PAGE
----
Thursday, March 19, 2009

Bear and Pears Fireboard

By: Paul D'Ambrosio, Vice-President and Chief Curator
Can a simple board and batten construction, meant to cover a fireplace in the summer months and painted with the edges of a rag or even a sponge, be considered an icon of American art? The Fenimore Art Museum’s Bear and Pears fireboard is just such a piece. In the past 150+ years this work has gone from gracing the parlor of a rural home in New Hampshire to the more auspicious homes of a series of astute collectors that included a famous modernist sculptor (Elie Nadelman) and a pioneering scholar/author (Jean Lipman) to its current museum setting.
Why is this fireboard considered a great work of art? The unknown artist who painted the picture followed the guidelines of tastemaker Rufus Porter, who published a book in the 1820s (titled Curious Arts) and a series of articles in Scientific American in the 1840s on how to do mural painting and simple, effective decoration. Everything in Bear and Pears is on the horizon line, objects are made different sizes to give the illusion of depth, and the artist used a rag or sponge and stencils to paint faster. The result may be out of line with what we consider realism – the “pears” are larger than the house – but the balance of forms and colors is striking. It’s no wonder that so many of these untrained artists created works that bend the rules of realism; it requires a lot of training and experience to make a painting a “window” into the observed world. It is a testament to their innate artistic ability that the works these folk artists made were sought after by connoisseurs of modernism and eventually enshrined in museum collections.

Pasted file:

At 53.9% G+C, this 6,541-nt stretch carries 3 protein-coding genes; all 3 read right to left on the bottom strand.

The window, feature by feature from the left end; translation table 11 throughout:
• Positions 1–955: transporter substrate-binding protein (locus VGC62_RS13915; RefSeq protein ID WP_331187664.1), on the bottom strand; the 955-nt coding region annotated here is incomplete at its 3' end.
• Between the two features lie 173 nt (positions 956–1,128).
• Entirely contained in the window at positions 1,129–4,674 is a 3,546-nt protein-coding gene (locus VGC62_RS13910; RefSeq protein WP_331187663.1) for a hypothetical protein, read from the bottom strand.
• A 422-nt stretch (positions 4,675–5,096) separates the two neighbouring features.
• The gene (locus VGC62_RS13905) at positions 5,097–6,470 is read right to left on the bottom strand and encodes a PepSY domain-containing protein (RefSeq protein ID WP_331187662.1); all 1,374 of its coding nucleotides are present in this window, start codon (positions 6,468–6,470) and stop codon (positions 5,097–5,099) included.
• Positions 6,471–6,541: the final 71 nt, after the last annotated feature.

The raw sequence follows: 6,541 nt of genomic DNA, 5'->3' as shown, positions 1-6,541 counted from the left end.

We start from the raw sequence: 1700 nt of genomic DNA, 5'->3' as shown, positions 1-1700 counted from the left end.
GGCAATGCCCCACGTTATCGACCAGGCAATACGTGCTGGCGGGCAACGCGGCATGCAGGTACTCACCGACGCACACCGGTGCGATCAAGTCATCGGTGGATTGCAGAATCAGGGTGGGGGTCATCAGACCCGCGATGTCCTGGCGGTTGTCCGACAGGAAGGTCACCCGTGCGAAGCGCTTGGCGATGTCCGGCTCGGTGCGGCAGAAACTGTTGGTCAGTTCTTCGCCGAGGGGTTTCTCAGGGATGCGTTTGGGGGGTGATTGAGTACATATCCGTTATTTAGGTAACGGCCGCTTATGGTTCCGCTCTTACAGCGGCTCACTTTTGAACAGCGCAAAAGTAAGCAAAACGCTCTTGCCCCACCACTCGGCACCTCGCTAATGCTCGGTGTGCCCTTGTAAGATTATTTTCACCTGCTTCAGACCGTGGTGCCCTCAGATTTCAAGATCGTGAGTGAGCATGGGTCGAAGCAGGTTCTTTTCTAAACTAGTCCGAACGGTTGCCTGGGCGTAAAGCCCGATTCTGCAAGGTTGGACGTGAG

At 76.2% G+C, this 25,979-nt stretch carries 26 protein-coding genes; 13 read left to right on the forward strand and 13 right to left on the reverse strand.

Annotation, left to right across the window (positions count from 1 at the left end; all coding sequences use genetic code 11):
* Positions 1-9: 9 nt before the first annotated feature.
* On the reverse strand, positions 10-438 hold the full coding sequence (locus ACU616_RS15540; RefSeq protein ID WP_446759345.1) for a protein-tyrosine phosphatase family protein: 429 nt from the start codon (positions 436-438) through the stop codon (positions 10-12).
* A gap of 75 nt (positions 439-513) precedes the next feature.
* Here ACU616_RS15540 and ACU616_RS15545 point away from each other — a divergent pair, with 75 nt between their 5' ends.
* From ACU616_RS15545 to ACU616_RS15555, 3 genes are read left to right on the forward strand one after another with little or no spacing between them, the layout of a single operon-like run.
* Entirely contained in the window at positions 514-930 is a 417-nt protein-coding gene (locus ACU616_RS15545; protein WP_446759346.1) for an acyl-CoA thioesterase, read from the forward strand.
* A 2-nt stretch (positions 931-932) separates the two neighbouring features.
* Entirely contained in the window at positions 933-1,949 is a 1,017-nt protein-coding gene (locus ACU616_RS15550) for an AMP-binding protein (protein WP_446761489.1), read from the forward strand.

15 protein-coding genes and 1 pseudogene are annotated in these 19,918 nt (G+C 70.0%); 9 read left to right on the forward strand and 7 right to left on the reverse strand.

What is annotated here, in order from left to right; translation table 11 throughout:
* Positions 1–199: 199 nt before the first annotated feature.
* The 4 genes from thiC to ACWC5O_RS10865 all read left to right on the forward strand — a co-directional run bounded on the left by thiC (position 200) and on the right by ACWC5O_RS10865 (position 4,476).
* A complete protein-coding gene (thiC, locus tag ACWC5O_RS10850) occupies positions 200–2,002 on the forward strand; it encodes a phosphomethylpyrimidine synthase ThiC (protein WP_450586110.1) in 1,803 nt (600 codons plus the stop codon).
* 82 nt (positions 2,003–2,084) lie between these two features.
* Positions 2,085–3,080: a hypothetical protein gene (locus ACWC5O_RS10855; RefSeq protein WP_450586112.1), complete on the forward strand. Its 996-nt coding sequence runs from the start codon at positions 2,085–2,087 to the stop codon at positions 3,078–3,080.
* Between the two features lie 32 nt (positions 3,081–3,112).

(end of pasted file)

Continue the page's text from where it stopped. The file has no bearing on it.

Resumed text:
Unknown Artist. Bears and Pears Fireboard, c.1825-1835. Fenimore Art Museum, Cooperstown, NY. Gift of Stephen C. Clark, N0044.1961

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